Glen Swyers is Imagine's Director of Marketing Integration. Glen explains how meeting communication preferences is a major component of the modern marketing mix.

Continue reading this blog until the end to learn more about Glen's insightful observations about the environmental benefits of physical postal delivery vs digital copies. Glen will debunk the myth and answer some questions related to RevOps.

Myth: The importance of direct mail differs depending on your age group.

Glen called for a flexible marketing strategy that puts audience preferences ahead of set channels.

He suggested a customized approach for every target group, emphasizing the need to use a variety of communication channels in the total marketing mix and the importance of physical marketing for specific audiences.

He debunked the myth that age is the only factor in direct mail effectiveness.

Glen questioned the belief that younger age groups only react to digital marketing by referencing post office research in which people between 18 and 34 spent more time reading physical mail than some older groups.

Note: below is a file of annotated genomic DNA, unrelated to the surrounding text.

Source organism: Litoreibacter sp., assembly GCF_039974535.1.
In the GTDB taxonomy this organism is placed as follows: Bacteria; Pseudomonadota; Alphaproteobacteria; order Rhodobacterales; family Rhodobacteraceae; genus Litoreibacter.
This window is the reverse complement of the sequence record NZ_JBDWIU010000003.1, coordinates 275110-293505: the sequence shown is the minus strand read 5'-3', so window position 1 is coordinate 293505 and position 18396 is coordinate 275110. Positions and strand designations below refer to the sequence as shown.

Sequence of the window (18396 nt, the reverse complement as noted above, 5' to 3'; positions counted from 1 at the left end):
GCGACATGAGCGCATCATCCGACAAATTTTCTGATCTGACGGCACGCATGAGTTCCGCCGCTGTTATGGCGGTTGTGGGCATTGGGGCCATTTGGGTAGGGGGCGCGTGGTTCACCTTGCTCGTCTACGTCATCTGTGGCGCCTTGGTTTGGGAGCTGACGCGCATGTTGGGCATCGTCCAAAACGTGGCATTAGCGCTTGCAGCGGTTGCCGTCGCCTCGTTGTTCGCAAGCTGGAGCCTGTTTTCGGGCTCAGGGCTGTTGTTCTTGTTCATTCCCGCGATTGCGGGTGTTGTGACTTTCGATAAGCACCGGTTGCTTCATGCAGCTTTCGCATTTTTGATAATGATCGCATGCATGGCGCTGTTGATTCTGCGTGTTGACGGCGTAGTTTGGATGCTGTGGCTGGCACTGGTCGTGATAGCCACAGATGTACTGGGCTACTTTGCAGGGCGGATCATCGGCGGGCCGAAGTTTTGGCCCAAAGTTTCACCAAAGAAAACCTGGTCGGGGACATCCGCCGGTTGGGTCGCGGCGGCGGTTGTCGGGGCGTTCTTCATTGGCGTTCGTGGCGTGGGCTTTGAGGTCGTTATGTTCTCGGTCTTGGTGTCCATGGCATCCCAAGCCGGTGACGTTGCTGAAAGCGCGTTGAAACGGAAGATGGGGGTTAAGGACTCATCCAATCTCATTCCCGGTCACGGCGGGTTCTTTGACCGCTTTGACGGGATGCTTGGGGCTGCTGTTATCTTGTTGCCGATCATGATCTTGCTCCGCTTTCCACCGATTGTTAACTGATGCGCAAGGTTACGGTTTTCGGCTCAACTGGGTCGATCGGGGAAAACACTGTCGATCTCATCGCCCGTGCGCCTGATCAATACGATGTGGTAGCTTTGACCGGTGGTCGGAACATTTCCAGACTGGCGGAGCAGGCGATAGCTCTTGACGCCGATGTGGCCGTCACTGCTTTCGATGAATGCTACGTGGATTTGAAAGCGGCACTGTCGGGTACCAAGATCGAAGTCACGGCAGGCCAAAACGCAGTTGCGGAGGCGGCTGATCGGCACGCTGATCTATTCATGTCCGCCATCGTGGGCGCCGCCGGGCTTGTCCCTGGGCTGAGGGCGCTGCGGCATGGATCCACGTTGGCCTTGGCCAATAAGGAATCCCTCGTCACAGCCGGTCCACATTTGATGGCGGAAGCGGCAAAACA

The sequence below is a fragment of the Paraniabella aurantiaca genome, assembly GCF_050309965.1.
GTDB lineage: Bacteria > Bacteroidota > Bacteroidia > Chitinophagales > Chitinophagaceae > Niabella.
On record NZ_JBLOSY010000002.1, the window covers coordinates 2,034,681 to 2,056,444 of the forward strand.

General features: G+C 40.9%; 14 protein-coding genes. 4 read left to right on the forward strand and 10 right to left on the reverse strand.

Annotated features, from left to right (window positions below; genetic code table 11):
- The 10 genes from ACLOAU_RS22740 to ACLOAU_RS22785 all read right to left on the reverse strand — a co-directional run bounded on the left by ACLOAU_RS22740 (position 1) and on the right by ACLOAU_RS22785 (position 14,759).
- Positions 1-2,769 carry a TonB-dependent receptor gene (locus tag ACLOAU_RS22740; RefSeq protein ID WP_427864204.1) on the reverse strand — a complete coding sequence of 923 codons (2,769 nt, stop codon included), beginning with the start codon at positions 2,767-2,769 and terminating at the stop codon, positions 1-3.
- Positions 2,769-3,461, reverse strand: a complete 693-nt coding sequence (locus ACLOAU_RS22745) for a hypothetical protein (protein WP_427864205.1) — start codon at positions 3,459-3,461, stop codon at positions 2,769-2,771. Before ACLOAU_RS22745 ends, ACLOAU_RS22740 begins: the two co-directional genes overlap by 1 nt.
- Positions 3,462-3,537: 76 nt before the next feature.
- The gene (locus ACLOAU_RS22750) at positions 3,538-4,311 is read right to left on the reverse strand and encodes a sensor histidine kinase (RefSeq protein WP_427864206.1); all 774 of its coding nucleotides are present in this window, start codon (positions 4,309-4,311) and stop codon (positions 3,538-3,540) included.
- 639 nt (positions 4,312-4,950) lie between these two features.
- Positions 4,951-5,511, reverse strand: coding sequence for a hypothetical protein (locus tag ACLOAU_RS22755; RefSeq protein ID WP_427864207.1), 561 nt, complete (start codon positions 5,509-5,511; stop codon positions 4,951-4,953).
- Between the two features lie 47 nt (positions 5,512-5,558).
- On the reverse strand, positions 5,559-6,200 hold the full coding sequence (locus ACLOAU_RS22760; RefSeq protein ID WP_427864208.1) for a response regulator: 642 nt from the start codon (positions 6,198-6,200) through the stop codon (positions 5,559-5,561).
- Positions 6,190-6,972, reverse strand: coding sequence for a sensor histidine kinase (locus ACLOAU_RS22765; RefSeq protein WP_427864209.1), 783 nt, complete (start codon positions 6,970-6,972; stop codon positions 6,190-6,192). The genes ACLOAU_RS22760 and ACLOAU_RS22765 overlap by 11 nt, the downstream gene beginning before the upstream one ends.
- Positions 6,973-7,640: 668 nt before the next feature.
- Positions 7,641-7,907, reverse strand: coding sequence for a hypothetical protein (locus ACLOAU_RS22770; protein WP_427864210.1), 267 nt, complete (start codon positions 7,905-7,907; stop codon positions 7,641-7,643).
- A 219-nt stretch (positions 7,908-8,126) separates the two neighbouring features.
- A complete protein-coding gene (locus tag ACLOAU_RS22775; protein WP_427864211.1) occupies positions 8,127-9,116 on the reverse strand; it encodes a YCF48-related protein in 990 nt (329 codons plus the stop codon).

According to him, effective marketing considers each target audience's unique tastes and goes beyond age stereotypes.

How can customers, service, marketing, and sales be aligned for an integrated revenue function through innovative methods like direct mail or personal selling in a RevOps strategy?

He highlighted the critical difference between prospecting customers and serving current customers.

Regarding prospecting, first contacts call for different methods and channels than established connections. He stated that greater engagement should only be earned by winning customers’ trust, referencing Seth Godin's permission-based marketing concept.

Research indicates that people are less open to interruptive marketing, such as emails, during first interactions than to physical media, such as direct mail.

But as the connection develops and needs for maintenance and website breakdowns occur, clients happily agree to digital outreach through email blasts, messages, and apps. This emphasizes the significance of avoiding a one-size-fits-all strategy and instead customizing communication methods to specific stages of the client journey.